Answering questions that involve multi-step reasoning requires decomposing them and using the answers of intermediate steps to reach the final answer. However, state-of-the-art models in grounded question answering often do not explicitly perform decomposition, leading to difficulties in generalization to out-of-distribution examples. In this work, we propose a model that computes a representation and denotation for all question spans in a bottom-up, compositional manner using a CKY-style parser. Our model effectively induces latent trees, driven by end-to-end (the answer) supervision only. We show that this inductive bias towards tree structures dramatically improves systematic generalization to out-of-distribution examples compared to strong baselines on an arithmetic expressions benchmark as well as on CLOSURE, a dataset that focuses on systematic generalization of models for grounded question answering. On this challenging dataset, our model reaches an accuracy of 92.8%, significantly higher than prior models that almost perfectly solve the task on a random, in-distribution split.
We propose the Neuro-Symbolic Concept Learner (NS-CL), a model that learns visual concepts, words, and semantic parsing of sentences without explicit supervision on any of them; instead, our model learns by simply looking at images and reading paired questions and answers. Our model builds an object-based scene representation and translates sentences into executable, symbolic programs. To bridge the learning of two modules, we use a neuro-symbolic reasoning module that executes these programs on the latent scene representation. Analogical to human concept learning, the perception module learns visual concepts based on the language description of the object being referred to. Meanwhile, the learned visual concepts facilitate learning new words and parsing new sentences. We use curriculum learning to guide the searching over the large compositional space of images and language. Extensive experiments demonstrate the accuracy and efficiency of our model on learning visual concepts, word representations, and semantic parsing of sentences. Further, our method allows easy generalization to new object attributes, compositions, language concepts, scenes and questions, and even new program domains. It also empowers applications including visual question answering and bidirectional image-text retrieval.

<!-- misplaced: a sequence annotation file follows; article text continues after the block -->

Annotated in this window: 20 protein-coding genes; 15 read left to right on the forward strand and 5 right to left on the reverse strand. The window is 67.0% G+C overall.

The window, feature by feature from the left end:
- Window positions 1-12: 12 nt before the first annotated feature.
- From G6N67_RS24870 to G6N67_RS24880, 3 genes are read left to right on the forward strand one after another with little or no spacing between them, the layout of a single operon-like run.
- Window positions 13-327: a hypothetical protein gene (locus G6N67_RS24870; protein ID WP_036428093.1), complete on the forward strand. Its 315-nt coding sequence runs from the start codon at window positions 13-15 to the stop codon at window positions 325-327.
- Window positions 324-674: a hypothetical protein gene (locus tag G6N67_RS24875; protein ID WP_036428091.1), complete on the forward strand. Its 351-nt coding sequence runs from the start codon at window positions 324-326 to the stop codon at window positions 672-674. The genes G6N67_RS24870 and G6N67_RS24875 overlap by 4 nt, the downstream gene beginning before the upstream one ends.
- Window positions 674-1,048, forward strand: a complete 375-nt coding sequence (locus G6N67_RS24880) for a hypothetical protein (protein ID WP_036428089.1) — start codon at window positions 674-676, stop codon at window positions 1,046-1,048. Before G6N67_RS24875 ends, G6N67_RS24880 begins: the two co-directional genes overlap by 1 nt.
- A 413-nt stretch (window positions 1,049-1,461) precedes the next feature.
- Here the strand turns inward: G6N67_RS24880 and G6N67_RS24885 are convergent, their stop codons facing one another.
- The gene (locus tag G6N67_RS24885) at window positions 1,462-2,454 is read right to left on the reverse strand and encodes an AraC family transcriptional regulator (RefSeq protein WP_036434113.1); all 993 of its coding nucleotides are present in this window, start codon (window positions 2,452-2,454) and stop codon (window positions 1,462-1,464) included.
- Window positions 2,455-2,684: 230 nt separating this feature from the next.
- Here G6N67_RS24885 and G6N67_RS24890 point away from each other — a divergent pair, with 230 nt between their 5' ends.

Semantic parsing transforms a natural language question into a formal query over a knowledge base. Many existing methods rely on syntactic parsing like dependencies. However, the accuracy of producing such expressive formalisms is not satisfying on long complex questions. In this paper, we propose a novel skeleton grammar to represent the high-level structure of a complex question. This dedicated coarse-grained formalism with a BERT-based parsing algorithm helps to improve the accuracy of the downstream fine-grained semantic parsing. Besides, to align the structure of a question with the structure of a knowledge base, our multi-strategy method combines sentence-level and word-level semantics. Our approach shows promising performance on several datasets.